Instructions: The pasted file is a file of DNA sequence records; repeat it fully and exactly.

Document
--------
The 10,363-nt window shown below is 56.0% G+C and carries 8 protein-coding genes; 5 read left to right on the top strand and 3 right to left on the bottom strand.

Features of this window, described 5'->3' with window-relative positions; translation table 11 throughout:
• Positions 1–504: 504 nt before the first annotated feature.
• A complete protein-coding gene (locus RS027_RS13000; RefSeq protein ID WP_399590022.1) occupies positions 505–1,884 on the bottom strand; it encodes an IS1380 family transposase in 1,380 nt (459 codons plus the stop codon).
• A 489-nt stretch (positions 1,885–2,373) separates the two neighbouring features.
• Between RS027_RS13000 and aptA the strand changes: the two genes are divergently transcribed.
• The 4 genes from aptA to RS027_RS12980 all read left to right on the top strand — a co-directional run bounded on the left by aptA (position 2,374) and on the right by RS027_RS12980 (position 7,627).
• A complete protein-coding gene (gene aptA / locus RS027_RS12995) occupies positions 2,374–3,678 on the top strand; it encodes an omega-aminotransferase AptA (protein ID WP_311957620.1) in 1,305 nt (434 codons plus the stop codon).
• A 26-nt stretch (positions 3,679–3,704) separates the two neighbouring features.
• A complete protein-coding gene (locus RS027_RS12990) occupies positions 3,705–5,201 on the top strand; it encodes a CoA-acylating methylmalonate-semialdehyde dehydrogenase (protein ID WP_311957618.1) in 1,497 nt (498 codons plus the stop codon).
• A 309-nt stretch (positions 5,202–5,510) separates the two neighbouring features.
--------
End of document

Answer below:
The 10,363-nt window shown below is 56.0% G+C and carries 8 protein-coding genes; 5 read left to right on the top strand and 3 right to left on the bottom strand.

Features of this window, described 5'->3' with window-relative positions; translation table 11 throughout:
• Positions 1–504: 504 nt before the first annotated feature.
• A complete protein-coding gene (locus RS027_RS13000; RefSeq protein ID WP_399590022.1) occupies positions 505–1,884 on the bottom strand; it encodes an IS1380 family transposase in 1,380 nt (459 codons plus the stop codon).
• A 489-nt stretch (positions 1,885–2,373) separates the two neighbouring features.
• Between RS027_RS13000 and aptA the strand changes: the two genes are divergently transcribed.
• The 4 genes from aptA to RS027_RS12980 all read left to right on the top strand — a co-directional run bounded on the left by aptA (position 2,374) and on the right by RS027_RS12980 (position 7,627).
• A complete protein-coding gene (gene aptA / locus RS027_RS12995) occupies positions 2,374–3,678 on the top strand; it encodes an omega-aminotransferase AptA (protein ID WP_311957620.1) in 1,305 nt (434 codons plus the stop codon).
• A 26-nt stretch (positions 3,679–3,704) separates the two neighbouring features.
• A complete protein-coding gene (locus RS027_RS12990) occupies positions 3,705–5,201 on the top strand; it encodes a CoA-acylating methylmalonate-semialdehyde dehydrogenase (protein ID WP_311957618.1) in 1,497 nt (498 codons plus the stop codon).
• A 309-nt stretch (positions 5,202–5,510) separates the two neighbouring features.